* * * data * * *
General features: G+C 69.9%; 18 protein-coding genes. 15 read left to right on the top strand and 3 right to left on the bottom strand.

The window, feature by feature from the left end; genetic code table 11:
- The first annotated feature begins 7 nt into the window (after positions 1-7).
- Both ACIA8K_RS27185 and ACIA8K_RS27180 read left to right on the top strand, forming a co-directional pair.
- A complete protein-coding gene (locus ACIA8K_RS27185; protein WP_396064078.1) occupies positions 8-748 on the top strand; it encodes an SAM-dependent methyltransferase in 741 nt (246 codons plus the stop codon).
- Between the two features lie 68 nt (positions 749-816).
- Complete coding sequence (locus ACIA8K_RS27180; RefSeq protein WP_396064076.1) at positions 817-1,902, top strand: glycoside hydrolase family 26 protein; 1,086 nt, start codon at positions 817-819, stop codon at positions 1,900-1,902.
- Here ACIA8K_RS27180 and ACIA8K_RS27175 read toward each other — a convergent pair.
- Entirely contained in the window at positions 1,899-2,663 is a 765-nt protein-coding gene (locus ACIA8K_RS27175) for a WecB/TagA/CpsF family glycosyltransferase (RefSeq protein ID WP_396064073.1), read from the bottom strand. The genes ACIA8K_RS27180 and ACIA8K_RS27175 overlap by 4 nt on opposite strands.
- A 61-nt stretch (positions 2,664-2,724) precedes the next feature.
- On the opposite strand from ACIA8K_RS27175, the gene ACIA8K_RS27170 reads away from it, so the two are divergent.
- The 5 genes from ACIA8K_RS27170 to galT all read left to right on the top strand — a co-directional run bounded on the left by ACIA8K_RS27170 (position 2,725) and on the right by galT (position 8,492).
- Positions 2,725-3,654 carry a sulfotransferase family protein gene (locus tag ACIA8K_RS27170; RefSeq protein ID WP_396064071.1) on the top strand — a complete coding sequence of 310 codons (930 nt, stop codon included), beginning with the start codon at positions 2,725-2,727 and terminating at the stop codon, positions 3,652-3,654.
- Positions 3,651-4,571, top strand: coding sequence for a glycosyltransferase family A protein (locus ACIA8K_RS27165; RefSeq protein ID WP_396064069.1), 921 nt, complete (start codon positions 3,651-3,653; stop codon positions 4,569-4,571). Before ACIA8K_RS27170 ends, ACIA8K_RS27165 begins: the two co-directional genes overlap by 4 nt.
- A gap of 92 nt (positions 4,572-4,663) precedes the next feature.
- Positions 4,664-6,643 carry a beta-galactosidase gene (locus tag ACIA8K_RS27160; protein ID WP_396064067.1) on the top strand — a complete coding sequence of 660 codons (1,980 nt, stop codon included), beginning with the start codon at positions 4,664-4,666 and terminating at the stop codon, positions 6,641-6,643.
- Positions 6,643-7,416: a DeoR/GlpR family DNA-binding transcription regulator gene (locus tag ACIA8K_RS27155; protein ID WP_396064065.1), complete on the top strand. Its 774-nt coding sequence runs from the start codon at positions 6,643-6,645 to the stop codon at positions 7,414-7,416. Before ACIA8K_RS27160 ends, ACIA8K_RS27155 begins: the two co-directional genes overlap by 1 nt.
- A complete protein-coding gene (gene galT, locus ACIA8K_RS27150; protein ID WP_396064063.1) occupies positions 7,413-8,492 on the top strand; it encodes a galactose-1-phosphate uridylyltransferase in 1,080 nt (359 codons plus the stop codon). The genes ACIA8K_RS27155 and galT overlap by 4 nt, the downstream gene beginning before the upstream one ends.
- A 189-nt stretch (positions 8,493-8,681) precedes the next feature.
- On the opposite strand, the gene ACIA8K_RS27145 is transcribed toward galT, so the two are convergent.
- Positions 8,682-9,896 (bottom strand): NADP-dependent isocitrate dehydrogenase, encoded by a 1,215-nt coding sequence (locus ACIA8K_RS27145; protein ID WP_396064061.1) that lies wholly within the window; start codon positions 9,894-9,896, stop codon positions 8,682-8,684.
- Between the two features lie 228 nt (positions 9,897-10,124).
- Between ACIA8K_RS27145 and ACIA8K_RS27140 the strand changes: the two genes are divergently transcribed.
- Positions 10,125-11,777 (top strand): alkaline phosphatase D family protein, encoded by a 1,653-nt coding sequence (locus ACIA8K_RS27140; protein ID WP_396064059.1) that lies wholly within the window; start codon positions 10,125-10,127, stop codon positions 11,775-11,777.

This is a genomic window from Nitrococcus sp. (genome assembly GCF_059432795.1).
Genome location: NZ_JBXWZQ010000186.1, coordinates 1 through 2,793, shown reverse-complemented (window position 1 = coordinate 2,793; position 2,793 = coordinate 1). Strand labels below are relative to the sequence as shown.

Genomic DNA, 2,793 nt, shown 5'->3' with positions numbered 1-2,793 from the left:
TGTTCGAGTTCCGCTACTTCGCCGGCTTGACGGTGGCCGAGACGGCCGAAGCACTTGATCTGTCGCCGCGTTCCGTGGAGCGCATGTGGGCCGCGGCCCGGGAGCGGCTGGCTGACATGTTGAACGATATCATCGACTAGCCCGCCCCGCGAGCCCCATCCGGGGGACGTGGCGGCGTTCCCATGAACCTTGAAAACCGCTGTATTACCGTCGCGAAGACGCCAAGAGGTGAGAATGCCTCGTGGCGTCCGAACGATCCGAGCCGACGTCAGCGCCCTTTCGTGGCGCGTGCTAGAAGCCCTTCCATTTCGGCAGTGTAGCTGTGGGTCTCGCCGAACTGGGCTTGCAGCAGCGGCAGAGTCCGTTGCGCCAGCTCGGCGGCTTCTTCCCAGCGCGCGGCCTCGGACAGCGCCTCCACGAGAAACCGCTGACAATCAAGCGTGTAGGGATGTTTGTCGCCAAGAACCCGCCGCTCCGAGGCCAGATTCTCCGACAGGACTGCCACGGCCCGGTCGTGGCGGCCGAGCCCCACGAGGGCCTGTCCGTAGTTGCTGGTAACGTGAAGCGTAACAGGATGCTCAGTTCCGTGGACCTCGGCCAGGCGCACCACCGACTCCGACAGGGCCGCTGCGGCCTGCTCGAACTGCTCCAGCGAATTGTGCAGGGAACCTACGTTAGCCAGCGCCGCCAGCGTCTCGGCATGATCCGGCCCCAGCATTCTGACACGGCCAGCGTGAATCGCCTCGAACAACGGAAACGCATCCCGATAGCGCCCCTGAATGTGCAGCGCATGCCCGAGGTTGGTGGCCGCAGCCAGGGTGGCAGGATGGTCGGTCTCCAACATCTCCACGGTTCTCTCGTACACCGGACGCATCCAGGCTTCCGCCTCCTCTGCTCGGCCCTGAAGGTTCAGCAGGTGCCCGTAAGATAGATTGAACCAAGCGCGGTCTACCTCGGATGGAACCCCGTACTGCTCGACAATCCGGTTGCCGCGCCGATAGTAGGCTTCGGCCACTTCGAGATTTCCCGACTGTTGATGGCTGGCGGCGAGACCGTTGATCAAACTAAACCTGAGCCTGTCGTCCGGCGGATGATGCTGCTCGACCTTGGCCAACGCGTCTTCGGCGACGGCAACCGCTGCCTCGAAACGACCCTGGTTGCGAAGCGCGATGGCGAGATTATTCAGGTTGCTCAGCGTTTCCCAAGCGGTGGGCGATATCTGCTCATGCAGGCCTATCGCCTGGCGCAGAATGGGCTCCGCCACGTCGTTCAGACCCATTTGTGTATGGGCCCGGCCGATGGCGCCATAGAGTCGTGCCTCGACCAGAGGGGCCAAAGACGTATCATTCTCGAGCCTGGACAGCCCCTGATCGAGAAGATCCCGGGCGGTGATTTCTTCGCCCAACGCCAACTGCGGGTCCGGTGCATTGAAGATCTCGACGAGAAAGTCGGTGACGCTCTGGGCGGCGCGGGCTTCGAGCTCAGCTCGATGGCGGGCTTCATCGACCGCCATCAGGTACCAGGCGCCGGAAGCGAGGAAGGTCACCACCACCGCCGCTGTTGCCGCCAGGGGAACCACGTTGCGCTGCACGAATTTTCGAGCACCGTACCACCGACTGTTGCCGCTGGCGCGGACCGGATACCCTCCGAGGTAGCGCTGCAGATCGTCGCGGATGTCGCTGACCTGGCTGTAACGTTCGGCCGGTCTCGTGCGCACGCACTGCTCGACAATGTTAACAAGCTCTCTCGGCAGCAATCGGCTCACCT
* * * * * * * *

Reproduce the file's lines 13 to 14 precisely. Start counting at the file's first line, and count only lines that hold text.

- Positions 2,725-3,654 carry a sulfotransferase family protein gene (locus tag ACIA8K_RS27170; RefSeq protein ID WP_396064071.1) on the top strand — a complete coding sequence of 310 codons (930 nt, stop codon included), beginning with the start codon at positions 2,725-2,727 and terminating at the stop codon, positions 3,652-3,654.
- Positions 3,651-4,571, top strand: coding sequence for a glycosyltransferase family A protein (locus ACIA8K_RS27165; RefSeq protein ID WP_396064069.1), 921 nt, complete (start codon positions 3,651-3,653; stop codon positions 4,569-4,571). Before ACIA8K_RS27170 ends, ACIA8K_RS27165 begins: the two co-directional genes overlap by 4 nt.